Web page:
Deutscher Gewerkschaftsbund

Jul 10, 2015
European employment outlook 2015

OECD: minimum wages help the low-paid

Little adverse effect on employment levels

In its employment outlook for 2015, the OECD notes that a minimum wage helps low-paid workers to improve their standard of living. “On their own, however, minimum wages are not a panacea,” said DGB board member Stefan Körzell. He is calling for further action to curb imbalances on the labor market.

Colourbox

According to the OECD, minimum wages help to improve the living standards of low-paid workers. They also have little adverse effect on employment levels, says the organization; close harmonization with national social and tax systems is required to ensure that the poorest in society have the greatest possible disposable income. DGB board member Stefan Körzell welcomed this analysis, noting that the stress on the positive aspects of minimum wages is relatively new stance adopted by the OECD. The analysis “should also act as a wake-up call in Germany to all those who have not yet made peace with this instrument,” said Körzell.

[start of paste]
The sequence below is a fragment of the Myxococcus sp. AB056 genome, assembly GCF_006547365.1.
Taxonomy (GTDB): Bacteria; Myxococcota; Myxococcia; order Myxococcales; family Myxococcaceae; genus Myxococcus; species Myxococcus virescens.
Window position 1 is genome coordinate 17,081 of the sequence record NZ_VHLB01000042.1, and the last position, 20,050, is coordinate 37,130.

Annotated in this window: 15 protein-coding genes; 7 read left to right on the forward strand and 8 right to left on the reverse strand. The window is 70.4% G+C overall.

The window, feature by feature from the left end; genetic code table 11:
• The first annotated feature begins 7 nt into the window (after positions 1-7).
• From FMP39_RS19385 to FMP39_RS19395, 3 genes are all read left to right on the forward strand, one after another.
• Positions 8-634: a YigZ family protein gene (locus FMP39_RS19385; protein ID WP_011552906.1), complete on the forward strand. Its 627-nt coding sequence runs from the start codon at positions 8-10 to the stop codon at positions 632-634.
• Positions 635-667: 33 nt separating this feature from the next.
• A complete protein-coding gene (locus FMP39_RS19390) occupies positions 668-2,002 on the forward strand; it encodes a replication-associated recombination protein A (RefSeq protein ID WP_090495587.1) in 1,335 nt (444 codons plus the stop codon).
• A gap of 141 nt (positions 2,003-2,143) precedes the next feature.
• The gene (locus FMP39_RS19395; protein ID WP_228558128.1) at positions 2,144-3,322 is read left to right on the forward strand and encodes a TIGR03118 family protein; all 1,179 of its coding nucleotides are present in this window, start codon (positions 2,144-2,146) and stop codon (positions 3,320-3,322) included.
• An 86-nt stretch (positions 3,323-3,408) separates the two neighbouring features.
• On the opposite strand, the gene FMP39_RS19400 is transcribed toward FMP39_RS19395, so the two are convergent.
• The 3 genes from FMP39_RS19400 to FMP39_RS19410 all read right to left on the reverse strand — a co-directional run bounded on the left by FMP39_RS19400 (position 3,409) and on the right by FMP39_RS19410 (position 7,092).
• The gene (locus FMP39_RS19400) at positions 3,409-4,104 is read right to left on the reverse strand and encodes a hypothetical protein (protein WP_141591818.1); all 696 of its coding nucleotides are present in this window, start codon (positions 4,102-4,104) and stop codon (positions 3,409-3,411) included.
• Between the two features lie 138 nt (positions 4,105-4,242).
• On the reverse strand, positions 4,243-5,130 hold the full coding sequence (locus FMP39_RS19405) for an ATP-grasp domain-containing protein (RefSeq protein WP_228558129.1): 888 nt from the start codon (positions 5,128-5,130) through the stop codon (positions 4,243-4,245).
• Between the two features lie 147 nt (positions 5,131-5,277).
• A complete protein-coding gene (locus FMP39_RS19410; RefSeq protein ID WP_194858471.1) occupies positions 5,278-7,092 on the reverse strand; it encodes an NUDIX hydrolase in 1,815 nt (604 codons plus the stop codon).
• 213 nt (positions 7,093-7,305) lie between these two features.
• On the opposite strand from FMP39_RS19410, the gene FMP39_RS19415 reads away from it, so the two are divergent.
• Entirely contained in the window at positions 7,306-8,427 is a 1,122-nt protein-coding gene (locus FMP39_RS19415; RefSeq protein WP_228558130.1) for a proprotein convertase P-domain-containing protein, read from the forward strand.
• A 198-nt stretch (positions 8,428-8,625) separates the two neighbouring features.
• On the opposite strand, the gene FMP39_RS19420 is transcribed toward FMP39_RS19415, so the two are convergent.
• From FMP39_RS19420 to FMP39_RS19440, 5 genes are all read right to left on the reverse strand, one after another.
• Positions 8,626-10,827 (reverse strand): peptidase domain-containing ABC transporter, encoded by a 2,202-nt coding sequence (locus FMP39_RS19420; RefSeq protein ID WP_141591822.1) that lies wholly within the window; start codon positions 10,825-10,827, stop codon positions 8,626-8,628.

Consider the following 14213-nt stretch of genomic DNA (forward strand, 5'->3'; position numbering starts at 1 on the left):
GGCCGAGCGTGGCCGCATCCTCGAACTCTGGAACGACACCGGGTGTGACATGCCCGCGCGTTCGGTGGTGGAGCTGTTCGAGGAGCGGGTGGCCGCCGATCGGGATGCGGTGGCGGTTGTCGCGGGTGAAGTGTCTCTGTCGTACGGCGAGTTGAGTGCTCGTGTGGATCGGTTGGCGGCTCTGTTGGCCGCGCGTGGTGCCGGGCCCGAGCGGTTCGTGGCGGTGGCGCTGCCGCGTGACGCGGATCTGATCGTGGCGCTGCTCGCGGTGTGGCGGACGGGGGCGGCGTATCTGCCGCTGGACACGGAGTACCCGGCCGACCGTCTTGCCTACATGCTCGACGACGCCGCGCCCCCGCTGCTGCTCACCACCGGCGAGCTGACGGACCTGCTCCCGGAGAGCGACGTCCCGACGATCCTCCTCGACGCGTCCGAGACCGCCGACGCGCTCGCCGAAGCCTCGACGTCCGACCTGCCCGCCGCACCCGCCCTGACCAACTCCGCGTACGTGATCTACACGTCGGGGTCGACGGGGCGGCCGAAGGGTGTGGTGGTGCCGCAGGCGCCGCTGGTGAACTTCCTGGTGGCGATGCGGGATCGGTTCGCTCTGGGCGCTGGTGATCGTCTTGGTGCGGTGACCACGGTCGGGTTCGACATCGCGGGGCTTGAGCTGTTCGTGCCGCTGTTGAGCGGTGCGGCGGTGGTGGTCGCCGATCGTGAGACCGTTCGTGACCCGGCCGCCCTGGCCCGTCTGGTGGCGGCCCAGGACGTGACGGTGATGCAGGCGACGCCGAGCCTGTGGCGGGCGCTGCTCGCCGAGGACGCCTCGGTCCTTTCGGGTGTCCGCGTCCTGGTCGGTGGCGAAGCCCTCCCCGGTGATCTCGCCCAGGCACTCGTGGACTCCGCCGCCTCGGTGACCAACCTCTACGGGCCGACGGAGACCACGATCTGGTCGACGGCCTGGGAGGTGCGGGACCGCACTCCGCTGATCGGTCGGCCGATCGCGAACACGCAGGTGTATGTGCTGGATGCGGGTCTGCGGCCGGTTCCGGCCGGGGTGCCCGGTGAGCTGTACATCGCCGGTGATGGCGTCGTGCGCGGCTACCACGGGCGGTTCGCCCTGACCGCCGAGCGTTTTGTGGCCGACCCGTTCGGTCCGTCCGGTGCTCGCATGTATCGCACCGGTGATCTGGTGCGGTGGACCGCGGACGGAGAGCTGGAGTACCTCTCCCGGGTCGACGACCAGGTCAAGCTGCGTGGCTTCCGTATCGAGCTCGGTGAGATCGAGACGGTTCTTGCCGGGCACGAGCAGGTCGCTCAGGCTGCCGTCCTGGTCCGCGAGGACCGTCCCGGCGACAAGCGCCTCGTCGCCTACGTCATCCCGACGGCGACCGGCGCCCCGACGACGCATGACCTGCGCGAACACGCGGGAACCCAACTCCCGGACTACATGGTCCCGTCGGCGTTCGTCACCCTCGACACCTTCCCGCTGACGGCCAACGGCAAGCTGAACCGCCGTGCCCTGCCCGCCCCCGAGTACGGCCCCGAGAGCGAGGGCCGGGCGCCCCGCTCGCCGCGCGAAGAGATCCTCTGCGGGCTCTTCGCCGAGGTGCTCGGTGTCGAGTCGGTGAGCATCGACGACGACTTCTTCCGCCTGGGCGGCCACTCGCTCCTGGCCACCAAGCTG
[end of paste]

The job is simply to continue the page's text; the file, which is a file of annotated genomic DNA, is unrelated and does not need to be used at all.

Protective collective bargaining agreements necessary

“On their own, however, minimum wages are not a panacea to curbing imbalances on the labor market,” said the DGB board member. Körzell also demands “tailored support for the long-term unemployed, the containment of temporary work and service contracts, and naturally also protective collective bargaining agreements”.

In Germany, the positive trend seen in the labor market has been sustained, according to the OECD report. Nevertheless, OECD Secretary-General Angel Gurría sees ever more people “trapped at the bottom of the economic ladder”. Governments must act now to prevent a sustained increase in the number of people stuck in long-term unemployment or moving between unemployment and low-pay jobs.

DGB board member Stefan Körzell demands tailored support for the long-term unemployed and the containment of temporary work and service contracts to counter imbalances on the labor market.

 


Top

Member Unions